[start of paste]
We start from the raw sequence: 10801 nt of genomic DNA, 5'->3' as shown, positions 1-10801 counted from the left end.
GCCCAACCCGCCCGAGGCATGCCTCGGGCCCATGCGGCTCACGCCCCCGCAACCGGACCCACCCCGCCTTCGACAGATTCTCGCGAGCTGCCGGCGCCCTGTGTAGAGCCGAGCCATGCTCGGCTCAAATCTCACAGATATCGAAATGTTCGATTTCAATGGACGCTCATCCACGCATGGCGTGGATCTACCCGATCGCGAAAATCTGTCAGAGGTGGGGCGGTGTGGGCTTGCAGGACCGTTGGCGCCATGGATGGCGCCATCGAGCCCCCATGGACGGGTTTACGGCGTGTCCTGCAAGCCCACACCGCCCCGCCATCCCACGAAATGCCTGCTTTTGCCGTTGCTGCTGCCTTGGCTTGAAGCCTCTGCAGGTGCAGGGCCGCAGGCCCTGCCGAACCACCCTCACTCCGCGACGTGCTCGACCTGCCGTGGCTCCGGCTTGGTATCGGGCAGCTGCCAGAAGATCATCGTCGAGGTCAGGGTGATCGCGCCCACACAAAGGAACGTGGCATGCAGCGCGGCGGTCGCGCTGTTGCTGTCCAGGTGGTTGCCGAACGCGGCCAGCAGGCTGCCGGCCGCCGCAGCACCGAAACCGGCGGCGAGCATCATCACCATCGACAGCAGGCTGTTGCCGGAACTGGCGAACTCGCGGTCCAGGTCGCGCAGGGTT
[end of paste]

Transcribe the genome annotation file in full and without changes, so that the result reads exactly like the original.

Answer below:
We start from the raw sequence: 10801 nt of genomic DNA, 5'->3' as shown, positions 1-10801 counted from the left end.
GCCCAACCCGCCCGAGGCATGCCTCGGGCCCATGCGGCTCACGCCCCCGCAACCGGACCCACCCCGCCTTCGACAGATTCTCGCGAGCTGCCGGCGCCCTGTGTAGAGCCGAGCCATGCTCGGCTCAAATCTCACAGATATCGAAATGTTCGATTTCAATGGACGCTCATCCACGCATGGCGTGGATCTACCCGATCGCGAAAATCTGTCAGAGGTGGGGCGGTGTGGGCTTGCAGGACCGTTGGCGCCATGGATGGCGCCATCGAGCCCCCATGGACGGGTTTACGGCGTGTCCTGCAAGCCCACACCGCCCCGCCATCCCACGAAATGCCTGCTTTTGCCGTTGCTGCTGCCTTGGCTTGAAGCCTCTGCAGGTGCAGGGCCGCAGGCCCTGCCGAACCACCCTCACTCCGCGACGTGCTCGACCTGCCGTGGCTCCGGCTTGGTATCGGGCAGCTGCCAGAAGATCATCGTCGAGGTCAGGGTGATCGCGCCCACACAAAGGAACGTGGCATGCAGCGCGGCGGTCGCGCTGTTGCTGTCCAGGTGGTTGCCGAACGCGGCCAGCAGGCTGCCGGCCGCCGCAGCACCGAAACCGGCGGCGAGCATCATCACCATCGACAGCAGGCTGTTGCCGGAACTGGCGAACTCGCGGTCCAGGTCGCGCAGGGTT